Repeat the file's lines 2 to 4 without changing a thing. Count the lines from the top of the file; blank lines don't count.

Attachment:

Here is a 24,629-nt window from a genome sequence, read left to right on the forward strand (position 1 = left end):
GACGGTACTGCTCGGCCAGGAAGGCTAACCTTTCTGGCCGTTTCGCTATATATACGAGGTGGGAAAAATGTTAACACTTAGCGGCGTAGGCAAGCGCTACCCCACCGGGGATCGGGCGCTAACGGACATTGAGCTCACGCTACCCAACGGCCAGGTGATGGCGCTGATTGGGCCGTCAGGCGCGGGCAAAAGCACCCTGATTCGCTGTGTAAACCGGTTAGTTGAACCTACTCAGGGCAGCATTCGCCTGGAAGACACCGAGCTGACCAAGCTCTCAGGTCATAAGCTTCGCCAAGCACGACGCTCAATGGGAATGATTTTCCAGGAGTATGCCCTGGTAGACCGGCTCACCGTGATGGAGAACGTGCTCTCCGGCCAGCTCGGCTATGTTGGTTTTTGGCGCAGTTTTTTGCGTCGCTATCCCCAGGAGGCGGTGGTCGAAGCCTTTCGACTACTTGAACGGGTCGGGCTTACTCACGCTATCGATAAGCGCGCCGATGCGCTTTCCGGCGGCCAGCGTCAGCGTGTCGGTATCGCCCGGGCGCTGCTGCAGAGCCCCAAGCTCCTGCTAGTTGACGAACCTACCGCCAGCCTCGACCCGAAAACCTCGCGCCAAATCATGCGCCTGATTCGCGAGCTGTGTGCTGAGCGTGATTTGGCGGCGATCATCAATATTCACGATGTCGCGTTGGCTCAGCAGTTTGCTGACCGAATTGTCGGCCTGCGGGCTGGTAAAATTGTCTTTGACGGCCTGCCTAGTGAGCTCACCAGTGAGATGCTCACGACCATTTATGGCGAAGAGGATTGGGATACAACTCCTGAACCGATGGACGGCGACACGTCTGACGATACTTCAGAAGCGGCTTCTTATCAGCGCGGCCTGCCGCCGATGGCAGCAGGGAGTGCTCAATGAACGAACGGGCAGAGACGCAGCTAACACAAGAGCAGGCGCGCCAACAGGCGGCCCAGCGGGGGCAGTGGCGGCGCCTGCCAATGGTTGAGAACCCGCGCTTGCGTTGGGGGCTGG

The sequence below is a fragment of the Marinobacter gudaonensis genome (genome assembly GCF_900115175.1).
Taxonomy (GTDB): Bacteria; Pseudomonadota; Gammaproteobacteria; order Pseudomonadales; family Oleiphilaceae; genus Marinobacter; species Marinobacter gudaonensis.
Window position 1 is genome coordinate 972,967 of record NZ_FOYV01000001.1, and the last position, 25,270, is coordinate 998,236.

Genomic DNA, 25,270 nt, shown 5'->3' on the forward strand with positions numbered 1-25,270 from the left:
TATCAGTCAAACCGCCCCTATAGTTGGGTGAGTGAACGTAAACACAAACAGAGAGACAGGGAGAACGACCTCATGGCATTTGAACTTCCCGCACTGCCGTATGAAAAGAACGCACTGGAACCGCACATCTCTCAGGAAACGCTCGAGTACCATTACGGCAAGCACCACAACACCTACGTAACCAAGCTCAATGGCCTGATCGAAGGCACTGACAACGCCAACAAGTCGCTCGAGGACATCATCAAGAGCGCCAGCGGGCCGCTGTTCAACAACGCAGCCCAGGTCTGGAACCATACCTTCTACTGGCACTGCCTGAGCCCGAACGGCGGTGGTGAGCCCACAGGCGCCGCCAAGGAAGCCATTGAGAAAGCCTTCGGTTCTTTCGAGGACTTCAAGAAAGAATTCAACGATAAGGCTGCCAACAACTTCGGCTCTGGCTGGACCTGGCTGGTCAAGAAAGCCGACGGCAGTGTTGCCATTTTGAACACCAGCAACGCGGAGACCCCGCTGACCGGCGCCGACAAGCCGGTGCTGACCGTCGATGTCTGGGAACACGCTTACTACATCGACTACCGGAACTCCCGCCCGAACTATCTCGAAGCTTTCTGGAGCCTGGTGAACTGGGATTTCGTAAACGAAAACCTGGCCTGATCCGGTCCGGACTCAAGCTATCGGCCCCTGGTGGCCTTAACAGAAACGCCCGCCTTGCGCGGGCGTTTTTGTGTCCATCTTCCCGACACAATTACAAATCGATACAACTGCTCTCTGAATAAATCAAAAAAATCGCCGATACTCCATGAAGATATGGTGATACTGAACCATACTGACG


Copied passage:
GACGGTACTGCTCGGCCAGGAAGGCTAACCTTTCTGGCCGTTTCGCTATATATACGAGGTGGGAAAAATGTTAACACTTAGCGGCGTAGGCAAGCGCTACCCCACCGGGGATCGGGCGCTAACGGACATTGAGCTCACGCTACCCAACGGCCAGGTGATGGCGCTGATTGGGCCGTCAGGCGCGGGCAAAAGCACCCTGATTCGCTGTGTAAACCGGTTAGTTGAACCTACTCAGGGCAGCATTCGCCTGGAAGACACCGAGCTGACCAAGCTCTCAGGTCATAAGCTTCGCCAAGCACGACGCTCAATGGGAATGATTTTCCAGGAGTATGCCCTGGTAGACCGGCTCACCGTGATGGAGAACGTGCTCTCCGGCCAGCTCGGCTATGTTGGTTTTTGGCGCAGTTTTTTGCGTCGCTATCCCCAGGAGGCGGTGGTCGAAGCCTTTCGACTACTTGAACGGGTCGGGCTTACTCACGCTATCGATAAGCGCGCCGATGCGCTTTCCGGCGGCCAGCGTCAGCGTGTCGGTATCGCCCGGGCGCTGCTGCAGAGCCCCAAGCTCCTGCTAGTTGACGAACCTACCGCCAGCCTCGACCCGAAAACCTCGCGCCAAATCATGCGCCTGATTCGCGAGCTGTGTGCTGAGCGTGATTTGGCGGCGATCATCAATATTCACGATGTCGCGTTGGCTCAGCAGTTTGCTGACCGAATTGTCGGCCTGCGGGCTGGTAAAATTGTCTTTGACGGCCTGCCTAGTGAGCTCACCAGTGAGATGCTCACGACCATTTATGGCGAAGAGGATTGGGATACAACTCCTGAACCGATGGACGGCGACACGTCTGACGATACTTCAGAAGCGGCTTCTTATCAGCGCGGCCTGCCGCCGATGGCAGCAGGGAGTGCTCAATGAACGAACGGGCAGAGACGCAGCTAACACAAGAGCAGGCGCGCCAACAGGCGGCCCAGCGGGGGCAGTGGCGGCGCCTGCCAATGGTTGAGAACCCGCGCTTGCGTTGGGGGCTGG

The sequence below is a fragment of the Marinobacter gudaonensis genome (genome assembly GCF_900115175.1).
Taxonomy (GTDB): Bacteria; Pseudomonadota; Gammaproteobacteria; order Pseudomonadales; family Oleiphilaceae; genus Marinobacter; species Marinobacter gudaonensis.